On the flip side, some schools’ procedures for non-sexual misconduct cases earned fewer points than their non-Title IX sexual misconduct policies. The largest gap was at Rensselaer Polytechnic Institute, where its other misconduct policy earned only three points — an F grade, and 11 points fewer than its non-Title IX sexual misconduct policy. Vanderbilt University saw a similarly large difference, with its other misconduct policy earning only five points — a low D grade — while the non-Title IX sexual misconduct policy earned 14 points and a B grade.
Notably, however, this is the first time the mean score for non-Title IX sexual misconduct policies was greater than that of other misconduct policies. This is also the first time that more schools than not maintained non-Title IX sexual misconduct policies that were more protective than other misconduct policies. While both policies’ mean scores earn a D grade, the more than two-point improvement of non-Title IX sexual misconduct scores is significant and, as discussed above, appears primarily to be a result of the implementation of recent Title IX regulations on campus.
Alarmingly, 33 institutions (62.2% of rated schools) do not explicitly guarantee accused students the right to be presumed innocent until proven guilty. The presumption of innocence is perhaps the most fundamental right that can be granted to students accused of misconduct. Without it, other procedural safeguards still may not be enough to protect students from the risk of inaccurate findings of guilt. (For purposes of this section, unless otherwise specified, institutions are deemed to afford the safeguard being discussed if they guarantee that right in cases involving allegations of Title IX misconduct, sexual misconduct, and other non-academic misconduct.)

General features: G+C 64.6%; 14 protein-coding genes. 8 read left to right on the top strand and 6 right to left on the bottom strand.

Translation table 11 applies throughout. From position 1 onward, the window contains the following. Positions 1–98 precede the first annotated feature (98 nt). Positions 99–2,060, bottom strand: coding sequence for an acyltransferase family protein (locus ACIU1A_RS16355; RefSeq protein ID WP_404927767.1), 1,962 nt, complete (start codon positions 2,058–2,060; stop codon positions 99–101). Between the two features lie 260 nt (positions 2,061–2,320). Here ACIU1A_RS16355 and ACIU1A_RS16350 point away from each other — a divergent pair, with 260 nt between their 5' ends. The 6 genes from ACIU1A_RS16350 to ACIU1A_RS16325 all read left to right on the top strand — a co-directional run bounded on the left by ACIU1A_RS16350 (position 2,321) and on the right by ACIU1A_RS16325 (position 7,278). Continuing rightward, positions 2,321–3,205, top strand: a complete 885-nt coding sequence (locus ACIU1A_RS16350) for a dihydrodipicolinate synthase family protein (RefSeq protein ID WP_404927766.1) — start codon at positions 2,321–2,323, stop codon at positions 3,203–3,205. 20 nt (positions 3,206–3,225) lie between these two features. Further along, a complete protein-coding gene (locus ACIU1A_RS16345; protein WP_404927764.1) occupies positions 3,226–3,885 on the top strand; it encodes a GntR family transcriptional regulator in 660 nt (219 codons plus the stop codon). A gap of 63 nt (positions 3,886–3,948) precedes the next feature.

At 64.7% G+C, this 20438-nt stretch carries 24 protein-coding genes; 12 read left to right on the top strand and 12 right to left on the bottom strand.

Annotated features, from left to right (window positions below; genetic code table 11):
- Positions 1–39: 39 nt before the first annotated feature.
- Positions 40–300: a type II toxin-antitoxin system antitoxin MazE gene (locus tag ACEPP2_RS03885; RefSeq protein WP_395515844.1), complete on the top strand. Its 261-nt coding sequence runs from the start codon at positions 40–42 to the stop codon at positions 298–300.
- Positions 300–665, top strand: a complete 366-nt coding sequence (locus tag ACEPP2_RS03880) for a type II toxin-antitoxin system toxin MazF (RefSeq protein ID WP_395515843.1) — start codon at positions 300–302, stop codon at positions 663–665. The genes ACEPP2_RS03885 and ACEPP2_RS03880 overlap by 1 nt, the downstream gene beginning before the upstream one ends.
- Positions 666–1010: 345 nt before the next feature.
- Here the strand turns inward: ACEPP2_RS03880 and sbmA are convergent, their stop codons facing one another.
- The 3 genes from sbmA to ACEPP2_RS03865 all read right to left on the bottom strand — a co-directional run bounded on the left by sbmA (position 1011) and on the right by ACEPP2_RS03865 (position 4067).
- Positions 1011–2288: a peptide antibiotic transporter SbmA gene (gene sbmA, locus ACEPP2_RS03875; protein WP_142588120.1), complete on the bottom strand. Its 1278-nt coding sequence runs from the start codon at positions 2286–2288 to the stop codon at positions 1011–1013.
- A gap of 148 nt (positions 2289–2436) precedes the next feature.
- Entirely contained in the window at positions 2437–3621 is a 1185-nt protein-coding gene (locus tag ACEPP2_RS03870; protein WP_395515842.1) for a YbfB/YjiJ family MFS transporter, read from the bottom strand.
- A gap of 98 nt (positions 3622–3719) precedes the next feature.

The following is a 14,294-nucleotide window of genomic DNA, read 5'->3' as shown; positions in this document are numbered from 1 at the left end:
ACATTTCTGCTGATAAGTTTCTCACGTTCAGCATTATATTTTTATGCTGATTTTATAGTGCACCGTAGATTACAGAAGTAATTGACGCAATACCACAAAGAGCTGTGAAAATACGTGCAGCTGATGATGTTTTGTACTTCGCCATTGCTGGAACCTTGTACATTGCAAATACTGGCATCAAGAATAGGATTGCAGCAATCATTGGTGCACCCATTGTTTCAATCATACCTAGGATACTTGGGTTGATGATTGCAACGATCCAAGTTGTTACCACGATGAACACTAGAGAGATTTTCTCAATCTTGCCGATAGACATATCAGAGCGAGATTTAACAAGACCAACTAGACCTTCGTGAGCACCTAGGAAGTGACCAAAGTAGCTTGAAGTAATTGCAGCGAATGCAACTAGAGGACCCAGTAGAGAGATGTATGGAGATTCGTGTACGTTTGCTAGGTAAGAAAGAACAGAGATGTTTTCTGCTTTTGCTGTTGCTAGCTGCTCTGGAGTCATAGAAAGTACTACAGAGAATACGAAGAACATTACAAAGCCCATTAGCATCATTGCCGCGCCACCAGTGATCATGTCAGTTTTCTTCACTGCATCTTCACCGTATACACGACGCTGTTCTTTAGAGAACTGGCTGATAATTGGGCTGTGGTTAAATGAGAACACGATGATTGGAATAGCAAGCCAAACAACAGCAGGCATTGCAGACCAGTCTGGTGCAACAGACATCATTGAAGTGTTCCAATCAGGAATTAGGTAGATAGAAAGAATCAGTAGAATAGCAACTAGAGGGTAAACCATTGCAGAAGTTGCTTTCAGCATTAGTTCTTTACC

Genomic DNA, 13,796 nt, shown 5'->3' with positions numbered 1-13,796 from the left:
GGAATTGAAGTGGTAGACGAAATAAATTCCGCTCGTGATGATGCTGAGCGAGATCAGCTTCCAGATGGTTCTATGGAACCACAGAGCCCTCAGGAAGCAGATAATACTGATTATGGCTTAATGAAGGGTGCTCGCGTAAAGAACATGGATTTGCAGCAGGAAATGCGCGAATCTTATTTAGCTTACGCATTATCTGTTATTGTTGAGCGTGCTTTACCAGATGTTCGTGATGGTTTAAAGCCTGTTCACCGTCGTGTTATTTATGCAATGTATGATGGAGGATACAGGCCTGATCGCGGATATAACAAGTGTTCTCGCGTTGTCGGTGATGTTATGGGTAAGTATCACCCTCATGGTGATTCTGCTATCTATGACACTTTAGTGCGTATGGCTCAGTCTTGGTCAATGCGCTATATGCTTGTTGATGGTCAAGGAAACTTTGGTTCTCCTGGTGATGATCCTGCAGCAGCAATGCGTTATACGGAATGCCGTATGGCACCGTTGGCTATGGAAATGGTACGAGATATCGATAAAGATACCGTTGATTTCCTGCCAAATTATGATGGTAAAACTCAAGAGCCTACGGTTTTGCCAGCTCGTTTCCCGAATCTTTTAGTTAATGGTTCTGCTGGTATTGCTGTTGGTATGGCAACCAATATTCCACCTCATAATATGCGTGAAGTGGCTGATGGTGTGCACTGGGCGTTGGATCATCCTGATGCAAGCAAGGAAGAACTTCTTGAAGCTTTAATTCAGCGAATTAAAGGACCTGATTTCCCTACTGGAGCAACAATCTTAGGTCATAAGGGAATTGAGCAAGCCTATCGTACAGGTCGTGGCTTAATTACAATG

Of the procedural safeguards enumerated in FIRE’s checklist, the rarest among surveyed schools is the guarantee that a student’s expulsion be preceded either by a unanimous fact-finding panel decision or by a finding based on clear and convincing evidence: not a single school, of the 53 surveyed, provided this guarantee. Courts have questioned whether, in the high-stakes setting of a sexual misconduct adjudication, preponderance of the evidence is a sufficiently high standard to effect due process. See Doe v. University of Mississippi, 361 F. Supp. 3d 597, 613 (S.D. Miss. Jan. 16, 2019); Doe v. DiStefano, 2018 U.S. Dist. LEXIS 76268, at *6 (D. Colo. May 7, 2018).
Nearly as rare is the right to active assistance from an advisor of the student’s choice. Only two schools (3.7%) allow attorneys to participate in all non-academic cases without significant limitations: the University of Wisconsin-Madison and Cornell University. Instead, most rated institutions simply allow students to have an advisor of their choice accompany them to meetings and hearings, so long as the advisor doesn’t actively participate.